TCFUA workers do it with Flair



MELBOURNE — Workers at Flair Menswear Preston, manufacturers of Hugo Boss fashions, held a victory barbecue on the morning of March 18, after a two-week picket.

A planned solidarity sausage sizzle at the factory's three gates with construction and manufacturing union members became a victory feast when the employers decided to settle in the workers' favour late on March 17.

Management gave in to the workers, who were sacked by Flair management and were demanding: four weeks' redundancy pay each year for those workers who had been employed at Flair for less than four years; three weeks' pay per year for those who had been employed for more than four years; pro-rata long service leave entitlements after five years' work; holiday and sick leave; and payment for their final month, including the fortnight spent on the picket line.

Victor Brincat, one of the workers, said that on the picket "we shed a lot of tears but we shed a lot of fears". Anamaria Ianncona movingly described the solidarity the picketing workers received from other unionists. Dean Mighell from the Electrical Trades Union and Leigh Hubbard from the Victorian Trades Hall Council gave toasts at the celebration.

Mighell declared that the workers' victory was an example of "unionism at its best". "No one will walk away from this and not be a unionist forever", he said. Hubbard congratulated the Textile Clothing and Footwear Union of Australia for an intelligent and militant campaign. The workers applauded TCFUA organisers Michelle O'Neil and Jenny Kruschel.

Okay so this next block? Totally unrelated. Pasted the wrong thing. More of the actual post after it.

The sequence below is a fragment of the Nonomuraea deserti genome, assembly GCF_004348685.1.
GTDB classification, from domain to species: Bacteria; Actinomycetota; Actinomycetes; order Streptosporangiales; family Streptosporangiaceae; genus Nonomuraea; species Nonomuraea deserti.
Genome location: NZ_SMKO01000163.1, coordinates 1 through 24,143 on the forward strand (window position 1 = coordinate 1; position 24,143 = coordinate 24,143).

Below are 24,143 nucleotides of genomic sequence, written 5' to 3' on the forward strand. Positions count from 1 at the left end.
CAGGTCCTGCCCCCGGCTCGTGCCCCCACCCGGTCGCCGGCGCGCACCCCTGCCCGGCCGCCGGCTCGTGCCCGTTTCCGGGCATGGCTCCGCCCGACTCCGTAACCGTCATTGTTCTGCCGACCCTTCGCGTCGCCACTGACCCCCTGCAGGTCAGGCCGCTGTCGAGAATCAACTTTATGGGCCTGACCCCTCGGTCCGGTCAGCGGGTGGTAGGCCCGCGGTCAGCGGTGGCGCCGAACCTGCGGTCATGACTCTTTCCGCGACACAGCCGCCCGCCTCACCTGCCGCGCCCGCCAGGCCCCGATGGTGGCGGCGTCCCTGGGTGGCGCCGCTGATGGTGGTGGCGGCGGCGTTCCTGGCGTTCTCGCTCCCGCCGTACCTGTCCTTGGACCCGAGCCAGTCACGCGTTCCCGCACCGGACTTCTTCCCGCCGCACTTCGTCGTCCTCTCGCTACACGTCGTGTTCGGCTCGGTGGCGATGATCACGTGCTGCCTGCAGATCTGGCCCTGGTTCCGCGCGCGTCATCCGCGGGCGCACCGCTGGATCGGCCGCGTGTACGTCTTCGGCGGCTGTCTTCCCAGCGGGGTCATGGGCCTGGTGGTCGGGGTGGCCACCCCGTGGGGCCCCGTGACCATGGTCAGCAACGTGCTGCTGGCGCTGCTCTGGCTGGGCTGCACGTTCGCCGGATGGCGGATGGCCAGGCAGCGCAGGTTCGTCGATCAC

Throughout the struggle, the employers tried to get trucks through the picket line to remove goods from the factory. Two people were injured in separate violent attacks by the employers. One protester suffered grazing and bruising as he was flung onto a fence, while a woman was pushed in front of a truck and had to be taken to hospital. Both are likely to take legal action against the owners of the company.

The mostly women workers also faced intimidatory tactics by police. At one stage, four busloads of cops descended on a group of 10 women and violently broke up their picket. However, when a company director assaulted a picketer, the sergeant on duty refused to take action.

The guest of honour at the celebration breakfast was Lulu, the canine champion of the working class. On March 13, Lulu was helping block a company director from leaving by the main gate when the automatic electronic gates closed on his car, ruining the front panel. "We love Lulu" was the chant.

From Green Left Weekly, March 27, 2002.
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